More and more we hear about the shift taking place from classroom to online courses. This change is driven by the need for a more agile training and development process and the opportunity to leverage technology. As we observe organizations moving to a more “self-service” style of training and development, there are a number of considerations to be made before completely discarding classroom learning.
Here are a few things to think about when creating your plan:
1. Align the learning and development strategy with the business strategy.
There is sometimes a gap or lack of alignment between business objectives and the organizations training and development goals. This gap raises questions about the purpose, effectiveness and viability of training and development. When the two are aligned, there is a natural fit and relevance that is recognized by the organizations leaders who become more supportive of the initiatives.
2. Carefully diagnose the learning need.
Is it knowledge, skills or behaviour that needs to be addressed? If it is an issue of increasing the individual’s knowledge then self–directed learning can be a very effective approach to address the learning need. If it’s a question of skills or behaviour, consider a different approach.
3. Skills or behaviour gap – something beyond learning needs to happen.
For example, watching a video is not enough on its own to improve an individual’s leadership skills. A more robust process, providing a variety of options, including regular feedback and reinforcement allows the individual to practice and develop new skills. This may take the form of one-on-one coaching, the action learning approach, online reinforcement tools, and even a classroom workshop. The key point is that learning needs to be followed up, observed, discussed, and measured.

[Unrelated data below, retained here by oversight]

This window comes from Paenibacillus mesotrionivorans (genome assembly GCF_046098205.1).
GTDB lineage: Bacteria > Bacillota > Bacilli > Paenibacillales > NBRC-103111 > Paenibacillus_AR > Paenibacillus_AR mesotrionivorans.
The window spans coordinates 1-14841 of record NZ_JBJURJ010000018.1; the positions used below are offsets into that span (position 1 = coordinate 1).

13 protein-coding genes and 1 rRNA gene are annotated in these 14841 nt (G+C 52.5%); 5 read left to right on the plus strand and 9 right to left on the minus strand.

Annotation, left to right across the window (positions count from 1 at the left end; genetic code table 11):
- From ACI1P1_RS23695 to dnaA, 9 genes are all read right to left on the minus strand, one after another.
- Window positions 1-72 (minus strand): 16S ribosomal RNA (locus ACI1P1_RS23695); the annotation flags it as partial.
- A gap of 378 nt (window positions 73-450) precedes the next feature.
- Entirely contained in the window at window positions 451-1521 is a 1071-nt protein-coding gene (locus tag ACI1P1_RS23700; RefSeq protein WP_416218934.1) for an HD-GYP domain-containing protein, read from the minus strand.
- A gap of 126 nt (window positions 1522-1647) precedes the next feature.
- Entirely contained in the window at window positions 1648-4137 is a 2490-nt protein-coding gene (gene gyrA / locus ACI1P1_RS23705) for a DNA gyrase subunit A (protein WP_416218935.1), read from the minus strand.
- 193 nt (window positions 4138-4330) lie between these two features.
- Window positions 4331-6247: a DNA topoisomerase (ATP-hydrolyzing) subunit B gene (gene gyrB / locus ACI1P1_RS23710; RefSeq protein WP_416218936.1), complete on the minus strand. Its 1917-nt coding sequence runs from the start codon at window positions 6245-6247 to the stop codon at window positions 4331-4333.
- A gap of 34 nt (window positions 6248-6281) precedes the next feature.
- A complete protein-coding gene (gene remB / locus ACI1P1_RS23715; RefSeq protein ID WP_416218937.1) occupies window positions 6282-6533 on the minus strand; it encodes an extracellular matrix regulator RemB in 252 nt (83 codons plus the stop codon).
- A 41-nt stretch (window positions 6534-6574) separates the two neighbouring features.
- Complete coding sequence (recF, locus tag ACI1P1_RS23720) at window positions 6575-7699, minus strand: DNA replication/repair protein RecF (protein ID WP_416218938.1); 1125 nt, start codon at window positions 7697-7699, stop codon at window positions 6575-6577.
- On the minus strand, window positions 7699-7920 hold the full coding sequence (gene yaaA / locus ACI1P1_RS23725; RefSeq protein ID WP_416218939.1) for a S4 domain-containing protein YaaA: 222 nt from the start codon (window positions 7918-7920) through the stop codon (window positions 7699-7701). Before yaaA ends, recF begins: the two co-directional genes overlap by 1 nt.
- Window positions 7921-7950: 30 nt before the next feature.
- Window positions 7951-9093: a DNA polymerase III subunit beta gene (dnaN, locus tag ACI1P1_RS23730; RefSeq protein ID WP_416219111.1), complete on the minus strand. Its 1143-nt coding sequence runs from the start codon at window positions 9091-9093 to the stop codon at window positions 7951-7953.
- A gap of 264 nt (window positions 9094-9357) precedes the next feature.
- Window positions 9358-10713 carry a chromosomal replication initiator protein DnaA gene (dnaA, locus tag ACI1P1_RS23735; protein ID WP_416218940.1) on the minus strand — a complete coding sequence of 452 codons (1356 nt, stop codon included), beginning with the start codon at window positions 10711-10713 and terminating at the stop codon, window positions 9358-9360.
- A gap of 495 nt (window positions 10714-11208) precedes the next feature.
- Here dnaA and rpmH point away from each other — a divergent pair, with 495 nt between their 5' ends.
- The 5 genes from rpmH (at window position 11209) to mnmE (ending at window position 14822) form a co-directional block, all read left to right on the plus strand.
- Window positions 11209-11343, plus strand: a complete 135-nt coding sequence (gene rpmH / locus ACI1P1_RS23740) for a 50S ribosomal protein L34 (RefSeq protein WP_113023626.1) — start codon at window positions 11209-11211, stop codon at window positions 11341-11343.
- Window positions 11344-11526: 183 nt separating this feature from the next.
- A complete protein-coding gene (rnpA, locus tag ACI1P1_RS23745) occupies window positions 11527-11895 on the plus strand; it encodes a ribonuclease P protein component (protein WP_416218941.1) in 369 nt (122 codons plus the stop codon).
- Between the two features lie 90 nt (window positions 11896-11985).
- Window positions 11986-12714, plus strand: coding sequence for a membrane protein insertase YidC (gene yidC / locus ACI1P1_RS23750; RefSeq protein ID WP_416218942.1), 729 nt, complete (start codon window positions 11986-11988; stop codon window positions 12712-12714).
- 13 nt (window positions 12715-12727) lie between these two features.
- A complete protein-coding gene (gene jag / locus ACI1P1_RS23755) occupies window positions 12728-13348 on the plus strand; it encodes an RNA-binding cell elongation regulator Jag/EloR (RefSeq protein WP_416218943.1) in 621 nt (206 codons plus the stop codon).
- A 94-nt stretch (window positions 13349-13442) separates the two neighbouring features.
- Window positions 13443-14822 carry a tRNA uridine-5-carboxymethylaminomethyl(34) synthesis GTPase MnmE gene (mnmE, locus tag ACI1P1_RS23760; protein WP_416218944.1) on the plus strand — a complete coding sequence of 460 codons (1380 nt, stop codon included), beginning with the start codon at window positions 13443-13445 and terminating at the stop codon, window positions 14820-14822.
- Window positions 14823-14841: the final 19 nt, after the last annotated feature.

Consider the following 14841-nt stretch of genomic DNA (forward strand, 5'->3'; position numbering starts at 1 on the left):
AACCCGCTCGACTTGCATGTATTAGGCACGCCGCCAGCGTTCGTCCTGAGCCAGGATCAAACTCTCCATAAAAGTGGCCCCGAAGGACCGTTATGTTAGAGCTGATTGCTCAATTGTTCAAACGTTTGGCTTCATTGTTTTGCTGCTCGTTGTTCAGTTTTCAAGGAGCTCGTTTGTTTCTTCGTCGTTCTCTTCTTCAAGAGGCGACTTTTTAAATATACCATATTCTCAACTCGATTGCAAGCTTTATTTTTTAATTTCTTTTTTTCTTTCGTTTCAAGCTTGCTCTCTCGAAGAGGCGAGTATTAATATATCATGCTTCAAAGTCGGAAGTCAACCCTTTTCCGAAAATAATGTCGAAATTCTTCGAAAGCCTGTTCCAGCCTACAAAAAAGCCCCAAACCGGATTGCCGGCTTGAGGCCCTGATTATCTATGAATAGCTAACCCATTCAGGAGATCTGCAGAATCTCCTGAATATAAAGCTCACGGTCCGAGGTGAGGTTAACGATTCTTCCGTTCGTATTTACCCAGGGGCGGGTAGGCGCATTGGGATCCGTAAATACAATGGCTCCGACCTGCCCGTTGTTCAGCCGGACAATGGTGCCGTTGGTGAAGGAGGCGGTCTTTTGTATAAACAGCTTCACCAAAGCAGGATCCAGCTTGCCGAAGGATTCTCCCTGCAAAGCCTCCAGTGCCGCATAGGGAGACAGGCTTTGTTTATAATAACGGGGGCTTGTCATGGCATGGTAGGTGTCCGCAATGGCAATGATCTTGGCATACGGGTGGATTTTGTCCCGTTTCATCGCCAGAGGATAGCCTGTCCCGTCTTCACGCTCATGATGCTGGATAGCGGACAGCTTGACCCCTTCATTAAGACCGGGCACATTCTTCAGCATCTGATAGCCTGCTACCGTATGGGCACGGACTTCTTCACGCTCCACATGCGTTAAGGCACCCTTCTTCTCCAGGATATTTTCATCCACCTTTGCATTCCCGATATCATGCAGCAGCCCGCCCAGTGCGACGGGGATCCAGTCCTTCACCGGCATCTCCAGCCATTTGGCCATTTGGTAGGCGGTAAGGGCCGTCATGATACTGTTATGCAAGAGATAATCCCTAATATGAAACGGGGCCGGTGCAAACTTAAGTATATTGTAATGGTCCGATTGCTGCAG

4. Training and development is the accountability of the entire organization.
Classroom events can be extremely effective in encouraging sharing of ideas, diversity of thought and perspective and a safe place to try out new skills/behaviours. However, if these types of events are unsupported by the business, particularly the managers of those attending, the power of the learning is lost. Managers who actively engage with their people’s learning objectives in the short, medium and long term see the best results.
5. You don’t have a lot of money to engage people in learning.
Matching a plan to your budget works well if you consider a more blended approach, such as online programs, bite-size training, one-on-one coaching etc.
At Insightworks we utilize a combination of online learning, tools, some classroom training when appropriate and group insights for sharing learning and creating collaborative problem-solving. We work with you to create the formula that meets your needs and budget.
Mark Lewis, CEO Founder